Meet Molly Ayer, a 17 year old Goth foster kid who needs to fulfill community service hours or risk going to juvenile hall. Next meet Vivian, a wealthy widow who agrees to fulfill Molly’s community service requirement by having her clean out her attic. Their relationship grows as they work together in the attic and deepens when Molly’s teacher assigns a project where she has to interview someone about their life’s journey. She chooses Vivian. Vivian takes Molly on the journey of being an orphan emigrating from Ireland to Ellis Island, NY, at the age of 9, through her adoption, childhood, adolescence and early adulthood in Minnesota. Vivian’s answers tell a powerful story.
Kline uses alternating chapters to tell the women’s stories, with parallels becoming more evident throughout the novel. Throughout the story, we alternate between present day Maine in Molly’s story, to the 1920’s-1940’s with Vivian’s story taking the reader through the midst of the Great Depression and World War II in Minnesota. Orphan Train is a wonderful novel that parallels the lives of orphans in the Depression era to those in present-day.
By Liz Arrambide, Children’s Department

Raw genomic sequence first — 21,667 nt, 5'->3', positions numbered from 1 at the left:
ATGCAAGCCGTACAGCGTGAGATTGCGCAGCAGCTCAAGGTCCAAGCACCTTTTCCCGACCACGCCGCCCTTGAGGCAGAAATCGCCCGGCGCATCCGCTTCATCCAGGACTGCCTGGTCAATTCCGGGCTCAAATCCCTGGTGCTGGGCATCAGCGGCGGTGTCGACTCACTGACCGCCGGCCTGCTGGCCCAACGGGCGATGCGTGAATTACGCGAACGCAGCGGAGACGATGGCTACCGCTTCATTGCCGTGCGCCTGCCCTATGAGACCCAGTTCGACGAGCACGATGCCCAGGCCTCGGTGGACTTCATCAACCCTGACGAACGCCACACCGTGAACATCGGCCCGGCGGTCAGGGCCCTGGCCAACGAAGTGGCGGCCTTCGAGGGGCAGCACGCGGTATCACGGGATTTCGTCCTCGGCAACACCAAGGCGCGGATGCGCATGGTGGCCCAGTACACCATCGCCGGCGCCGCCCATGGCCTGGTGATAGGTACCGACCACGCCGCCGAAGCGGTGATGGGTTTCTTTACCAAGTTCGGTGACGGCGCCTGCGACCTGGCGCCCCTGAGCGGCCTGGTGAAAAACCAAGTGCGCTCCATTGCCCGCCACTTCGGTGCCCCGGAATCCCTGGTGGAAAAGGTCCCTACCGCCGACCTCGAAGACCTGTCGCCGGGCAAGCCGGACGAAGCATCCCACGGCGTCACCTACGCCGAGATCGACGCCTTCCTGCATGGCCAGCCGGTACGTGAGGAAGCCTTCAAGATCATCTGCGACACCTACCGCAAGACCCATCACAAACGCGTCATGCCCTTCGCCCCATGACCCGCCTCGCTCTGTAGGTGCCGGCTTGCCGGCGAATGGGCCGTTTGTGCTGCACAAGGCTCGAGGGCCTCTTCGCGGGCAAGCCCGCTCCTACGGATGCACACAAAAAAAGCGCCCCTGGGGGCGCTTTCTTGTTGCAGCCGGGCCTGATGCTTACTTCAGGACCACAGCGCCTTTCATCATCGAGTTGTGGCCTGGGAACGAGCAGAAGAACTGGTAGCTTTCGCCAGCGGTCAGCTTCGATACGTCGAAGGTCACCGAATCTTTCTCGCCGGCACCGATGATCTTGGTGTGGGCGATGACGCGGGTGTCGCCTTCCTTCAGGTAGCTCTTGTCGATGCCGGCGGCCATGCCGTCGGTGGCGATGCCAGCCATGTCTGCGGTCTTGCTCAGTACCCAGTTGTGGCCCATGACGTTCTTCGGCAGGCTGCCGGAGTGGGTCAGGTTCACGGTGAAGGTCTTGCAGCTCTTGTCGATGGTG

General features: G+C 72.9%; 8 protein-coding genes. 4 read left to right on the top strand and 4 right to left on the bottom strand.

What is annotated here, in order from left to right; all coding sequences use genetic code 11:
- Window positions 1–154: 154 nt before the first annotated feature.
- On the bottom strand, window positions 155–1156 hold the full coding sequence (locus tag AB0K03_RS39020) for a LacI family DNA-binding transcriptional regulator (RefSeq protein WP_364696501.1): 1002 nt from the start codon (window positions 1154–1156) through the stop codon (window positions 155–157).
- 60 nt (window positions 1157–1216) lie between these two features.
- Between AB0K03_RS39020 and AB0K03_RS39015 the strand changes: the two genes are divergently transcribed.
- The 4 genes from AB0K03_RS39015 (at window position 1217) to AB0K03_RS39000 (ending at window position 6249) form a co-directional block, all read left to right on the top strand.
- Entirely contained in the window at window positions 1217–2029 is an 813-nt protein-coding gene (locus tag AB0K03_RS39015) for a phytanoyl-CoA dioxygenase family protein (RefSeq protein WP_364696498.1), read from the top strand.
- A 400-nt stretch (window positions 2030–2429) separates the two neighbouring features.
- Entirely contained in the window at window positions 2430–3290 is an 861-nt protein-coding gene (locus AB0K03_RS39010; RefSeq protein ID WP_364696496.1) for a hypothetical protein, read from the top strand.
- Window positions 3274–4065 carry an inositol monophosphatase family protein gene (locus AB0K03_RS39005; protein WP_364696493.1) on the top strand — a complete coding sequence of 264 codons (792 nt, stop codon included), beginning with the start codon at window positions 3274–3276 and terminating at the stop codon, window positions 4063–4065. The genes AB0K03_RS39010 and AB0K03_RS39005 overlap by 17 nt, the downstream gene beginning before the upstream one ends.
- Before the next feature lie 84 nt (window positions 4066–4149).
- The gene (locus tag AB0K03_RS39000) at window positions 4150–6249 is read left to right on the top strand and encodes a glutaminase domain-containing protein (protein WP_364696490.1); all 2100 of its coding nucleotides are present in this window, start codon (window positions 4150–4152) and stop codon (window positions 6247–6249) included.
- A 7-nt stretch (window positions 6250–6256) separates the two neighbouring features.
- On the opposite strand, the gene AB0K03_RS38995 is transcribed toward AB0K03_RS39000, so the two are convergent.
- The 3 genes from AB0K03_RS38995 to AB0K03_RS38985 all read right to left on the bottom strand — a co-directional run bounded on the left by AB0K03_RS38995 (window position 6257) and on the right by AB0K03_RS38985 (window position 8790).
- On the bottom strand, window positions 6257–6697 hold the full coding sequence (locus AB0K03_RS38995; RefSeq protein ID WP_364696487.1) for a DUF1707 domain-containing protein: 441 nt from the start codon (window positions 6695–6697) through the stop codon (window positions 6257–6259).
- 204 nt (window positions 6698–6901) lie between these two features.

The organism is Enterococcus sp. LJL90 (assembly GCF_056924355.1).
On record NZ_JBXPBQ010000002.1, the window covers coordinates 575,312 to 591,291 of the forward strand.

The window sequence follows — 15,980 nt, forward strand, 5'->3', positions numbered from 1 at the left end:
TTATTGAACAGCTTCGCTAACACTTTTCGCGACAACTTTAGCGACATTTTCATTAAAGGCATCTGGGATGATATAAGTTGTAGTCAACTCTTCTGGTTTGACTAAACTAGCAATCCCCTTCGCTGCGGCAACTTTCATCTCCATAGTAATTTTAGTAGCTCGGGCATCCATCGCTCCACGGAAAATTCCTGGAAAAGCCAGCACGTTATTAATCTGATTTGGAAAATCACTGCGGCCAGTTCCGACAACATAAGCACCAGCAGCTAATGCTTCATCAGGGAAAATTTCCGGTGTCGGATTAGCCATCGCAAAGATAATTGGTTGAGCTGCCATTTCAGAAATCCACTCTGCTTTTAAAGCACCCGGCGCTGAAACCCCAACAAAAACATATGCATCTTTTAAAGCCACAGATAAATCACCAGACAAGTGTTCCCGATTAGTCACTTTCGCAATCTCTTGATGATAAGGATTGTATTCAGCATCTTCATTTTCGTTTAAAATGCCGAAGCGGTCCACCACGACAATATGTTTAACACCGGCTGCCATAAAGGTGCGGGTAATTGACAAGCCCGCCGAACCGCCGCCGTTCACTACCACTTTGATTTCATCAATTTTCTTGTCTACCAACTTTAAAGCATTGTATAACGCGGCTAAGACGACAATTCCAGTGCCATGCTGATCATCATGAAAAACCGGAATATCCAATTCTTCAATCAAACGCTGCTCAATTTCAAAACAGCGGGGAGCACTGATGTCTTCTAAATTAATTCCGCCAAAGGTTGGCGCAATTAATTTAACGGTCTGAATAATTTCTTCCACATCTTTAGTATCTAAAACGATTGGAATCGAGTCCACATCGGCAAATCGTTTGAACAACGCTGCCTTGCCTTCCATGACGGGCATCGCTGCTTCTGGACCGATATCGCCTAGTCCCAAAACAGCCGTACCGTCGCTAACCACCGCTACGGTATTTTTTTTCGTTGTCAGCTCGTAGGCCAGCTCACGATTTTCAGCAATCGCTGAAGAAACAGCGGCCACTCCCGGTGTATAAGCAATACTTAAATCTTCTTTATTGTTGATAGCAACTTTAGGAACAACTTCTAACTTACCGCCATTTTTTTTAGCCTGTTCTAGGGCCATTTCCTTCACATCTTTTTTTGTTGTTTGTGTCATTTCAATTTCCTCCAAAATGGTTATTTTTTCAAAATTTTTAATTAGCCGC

In the Children’s Section in Franklin, whenever we are asked (and it’s often) “Do you have more fiction books about World War II?”, usually the class has been reading Number the Stars by Lois Lowry. So here are some great reads that feature different aspects of World War II:
- Number the Stars by Lois Lowry (JF LOW in the Newbery Medal Collection)
- In 1943, during the German occupation of Denmark, ten-year-old Annemarie learns how to be brave and courageous when she helps shelter her Jewish friend from the Nazis.
- Is it Night or Day? By Fern Schumer Chapman (JF CHA)
- In 1938, Edith Westerfeld, a young German Jew, is sent by her parents to Chicago, Illinois, where she lives with an aunt and uncle and tries to assimilate into American culture, while worrying about her parents and mourning the loss of everything she has ever known. Based on the author’s mother’s experience, includes an afterword about a little-known program that brought twelve hundred Jewish children to safety during World War II.